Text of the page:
There was one glass left of the Cannonau di Sardegna discussed below. The fruit was a little diminished but still enough to contrast with the earthiness in the beets. Very good little wine for $15.

Monday, August 24, 2009

Sardegna Sunday

No way does August in Ohio get better than yesterday - sunny skies and a high temperature of 69 degrees. That's just about perfect.

Dinner was simple but delicious. There was a special on top round steak at the market so we fixed an Italian variation of London Broil. The steak was smeared with balsamic vinegar and a mixture of finely ground pepper with a little salt added. It marinated for most of the day in the refrigerator. When it hit the grill both sides were seared for two minutes and then it was moved off the heat and the lid placed on the grill. The meat continued to cook for another six to eight minutes, rested for a few more minutes after coming off the grill, was thinly sliced and dressed with a touch of olive oil and some lemon juice.

The pasta was fresh fettucine and the sauce was butter and olive oil melted together. Some fresh basil and oregano was tossed in at the last minute and some Pecorino Romano cheese grated over the top. When it was plated a scattering of red pepper flakes was added.

The wine was a new one for me, a 2005 Sella and Mosca Cannonau di Sardegna Riserva. Cannonau is the Italian name for Grenache but this was unlike a southern Rhone or a Spanish Grenache that can be intensely fruit drive. In the glass the wine was more the color and depth of burgundy or a nebbiolo. There was dry fruit and red berries in the nose, along with earth and dry leather. The fruit component in the taste was the berries and perhaps a sweet cherry, but about half way through the leather and earth jumped out on the side of the tongue. There was good acid, moderate tannin and a little bit of sweet fruit that suddenly dried at the end. It was interesting and delicious and it delicious with the food.

Sunday, August 23, 2009

Olive Oil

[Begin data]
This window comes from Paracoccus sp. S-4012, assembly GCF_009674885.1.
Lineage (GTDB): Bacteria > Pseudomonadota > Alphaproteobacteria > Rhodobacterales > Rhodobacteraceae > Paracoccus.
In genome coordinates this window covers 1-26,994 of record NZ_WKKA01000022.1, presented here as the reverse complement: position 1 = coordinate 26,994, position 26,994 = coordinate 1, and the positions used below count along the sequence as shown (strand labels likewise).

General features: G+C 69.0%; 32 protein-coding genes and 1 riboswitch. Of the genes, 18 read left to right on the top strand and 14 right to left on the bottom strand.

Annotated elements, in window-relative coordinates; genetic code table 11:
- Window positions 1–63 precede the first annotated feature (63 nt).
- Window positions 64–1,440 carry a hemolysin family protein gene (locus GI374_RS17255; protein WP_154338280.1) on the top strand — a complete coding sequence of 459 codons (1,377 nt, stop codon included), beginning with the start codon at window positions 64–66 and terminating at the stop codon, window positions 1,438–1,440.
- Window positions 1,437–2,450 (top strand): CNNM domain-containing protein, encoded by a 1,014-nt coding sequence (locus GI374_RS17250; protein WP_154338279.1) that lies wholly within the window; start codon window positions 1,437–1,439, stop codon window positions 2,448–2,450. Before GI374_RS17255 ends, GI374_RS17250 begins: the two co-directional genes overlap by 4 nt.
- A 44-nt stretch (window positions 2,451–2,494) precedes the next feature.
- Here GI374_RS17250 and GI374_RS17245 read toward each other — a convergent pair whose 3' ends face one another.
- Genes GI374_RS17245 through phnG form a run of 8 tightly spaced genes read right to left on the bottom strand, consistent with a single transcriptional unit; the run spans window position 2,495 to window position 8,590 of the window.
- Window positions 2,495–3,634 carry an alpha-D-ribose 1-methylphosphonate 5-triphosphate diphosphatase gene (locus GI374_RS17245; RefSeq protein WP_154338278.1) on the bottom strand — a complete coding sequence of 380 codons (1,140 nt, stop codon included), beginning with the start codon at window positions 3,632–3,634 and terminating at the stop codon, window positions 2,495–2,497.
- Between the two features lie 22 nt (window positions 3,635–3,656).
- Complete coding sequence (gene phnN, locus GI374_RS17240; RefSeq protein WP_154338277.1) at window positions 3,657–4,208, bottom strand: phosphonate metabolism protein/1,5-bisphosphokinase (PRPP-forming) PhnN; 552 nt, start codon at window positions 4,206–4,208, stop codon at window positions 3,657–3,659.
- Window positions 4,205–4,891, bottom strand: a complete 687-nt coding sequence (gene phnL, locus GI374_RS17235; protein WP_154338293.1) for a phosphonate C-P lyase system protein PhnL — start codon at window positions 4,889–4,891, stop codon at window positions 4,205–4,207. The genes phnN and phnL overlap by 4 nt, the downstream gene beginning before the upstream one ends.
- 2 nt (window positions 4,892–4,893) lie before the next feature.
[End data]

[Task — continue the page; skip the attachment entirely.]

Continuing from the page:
Things are bad enough here with wine stashed just about everywhere it can be stored, but now extra virgin olive oils seem to be accumulating as well. Pictured above are five that are used constantly. From the left, Zoe is a soft fruity Spanish oil that is relatively inexpensive and is a good every day oil

Next to Zoe is a 2008 harvest Sogno Toscano (Tuscan Dream). This oil is fruity up front but has a bite and bitterness in the finish. It's good in salad dressings and on pasta.

In the middle is the last little bit of a 2007 pressing of Marques de Valdueza. This Spanish oil is from four different types of olives, Arbequina, Hojiblanca, Morisca and Picual. It's superb over pasta and as a simple dip for crusty bread. There's a 2008 pressing of this oil in the cupboard also.

Next in line is a single varietal oil from the California Olive Ranch. It's 100% Arbequina oil. Light, fruity, iridescent green and tasty. There are a couple of bottles of the 2009 November pressing on order and they should be here in early December.

On the right is a Vera Jane 2008 pressing oil from Tuscany. This is a store brand for Dorothy Lane Markets. Green and fruity with the typical Tuscan kick of pepper and bitterness at the end.

Each is a little different and each is quite good. Of course there are other oils in the house as well, a small bottle of white truffle oil in the refrigerator, grape seed oil for sauteeing, expeller pressed canola oil, safflower oil, corn oil, walnut oil and peanut oil. Don't get me started on the vinegars!

Addictions can be wonderful things, expensive sometimes, but always wonderful.

Saturday, August 22, 2009

2006 Kinkead Ridge Viognier Roussanne

If this is global warming I'll have another glass, please!

August is my least favorite month of the year; it's hot, it's humid, the days are long and the nights are shorter, and it's usually a pain. Not so this year and definitely not so today. The temperature only reached 75 degrees and there has been a cool breeze for the entire day. It's more like mid to late October than mid August.